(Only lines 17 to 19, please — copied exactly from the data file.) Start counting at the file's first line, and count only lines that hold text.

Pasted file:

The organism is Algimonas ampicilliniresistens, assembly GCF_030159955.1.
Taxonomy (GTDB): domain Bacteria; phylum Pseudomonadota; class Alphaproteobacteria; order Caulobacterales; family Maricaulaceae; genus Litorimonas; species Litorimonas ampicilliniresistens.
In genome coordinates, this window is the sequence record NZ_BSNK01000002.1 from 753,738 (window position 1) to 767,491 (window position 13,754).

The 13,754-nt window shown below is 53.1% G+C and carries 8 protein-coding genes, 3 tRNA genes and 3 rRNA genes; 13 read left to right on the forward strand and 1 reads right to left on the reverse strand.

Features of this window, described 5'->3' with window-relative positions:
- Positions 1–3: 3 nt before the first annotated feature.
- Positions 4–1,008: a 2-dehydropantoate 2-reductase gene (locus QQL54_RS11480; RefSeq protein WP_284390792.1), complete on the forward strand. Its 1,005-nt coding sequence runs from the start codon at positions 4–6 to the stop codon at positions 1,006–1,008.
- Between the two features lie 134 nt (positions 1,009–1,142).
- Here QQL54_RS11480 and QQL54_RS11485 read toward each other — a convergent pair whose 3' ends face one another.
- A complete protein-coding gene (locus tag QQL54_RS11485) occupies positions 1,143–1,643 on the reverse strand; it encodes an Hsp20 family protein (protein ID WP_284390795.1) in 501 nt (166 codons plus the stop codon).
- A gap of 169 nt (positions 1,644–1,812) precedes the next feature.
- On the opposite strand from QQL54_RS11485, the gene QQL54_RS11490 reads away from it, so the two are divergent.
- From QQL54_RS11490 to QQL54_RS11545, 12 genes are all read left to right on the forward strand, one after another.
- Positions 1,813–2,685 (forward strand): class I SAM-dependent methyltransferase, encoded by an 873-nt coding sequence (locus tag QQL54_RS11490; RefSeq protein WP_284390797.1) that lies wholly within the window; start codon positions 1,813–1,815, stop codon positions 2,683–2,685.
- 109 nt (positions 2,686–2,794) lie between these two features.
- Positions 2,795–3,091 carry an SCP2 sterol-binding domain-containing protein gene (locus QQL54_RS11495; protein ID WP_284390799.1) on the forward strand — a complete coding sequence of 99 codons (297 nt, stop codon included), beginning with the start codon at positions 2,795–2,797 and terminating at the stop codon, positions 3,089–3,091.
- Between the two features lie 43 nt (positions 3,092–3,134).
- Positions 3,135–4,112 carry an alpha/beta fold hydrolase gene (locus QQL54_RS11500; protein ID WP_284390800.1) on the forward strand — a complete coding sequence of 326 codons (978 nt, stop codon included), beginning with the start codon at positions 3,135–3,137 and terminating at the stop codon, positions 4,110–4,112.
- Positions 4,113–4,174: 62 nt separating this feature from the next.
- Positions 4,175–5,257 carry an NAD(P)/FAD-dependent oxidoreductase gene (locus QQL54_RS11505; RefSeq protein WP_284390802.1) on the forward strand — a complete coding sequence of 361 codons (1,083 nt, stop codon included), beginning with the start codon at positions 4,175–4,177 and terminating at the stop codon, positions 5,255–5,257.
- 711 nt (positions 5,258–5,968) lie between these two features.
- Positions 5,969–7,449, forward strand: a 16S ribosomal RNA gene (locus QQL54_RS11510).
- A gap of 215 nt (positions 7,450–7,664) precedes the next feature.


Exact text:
- Between the two features lie 43 nt (positions 3,092–3,134).
- Positions 3,135–4,112 carry an alpha/beta fold hydrolase gene (locus QQL54_RS11500; protein ID WP_284390800.1) on the forward strand — a complete coding sequence of 326 codons (978 nt, stop codon included), beginning with the start codon at positions 3,135–3,137 and terminating at the stop codon, positions 4,110–4,112.
- Positions 4,113–4,174: 62 nt separating this feature from the next.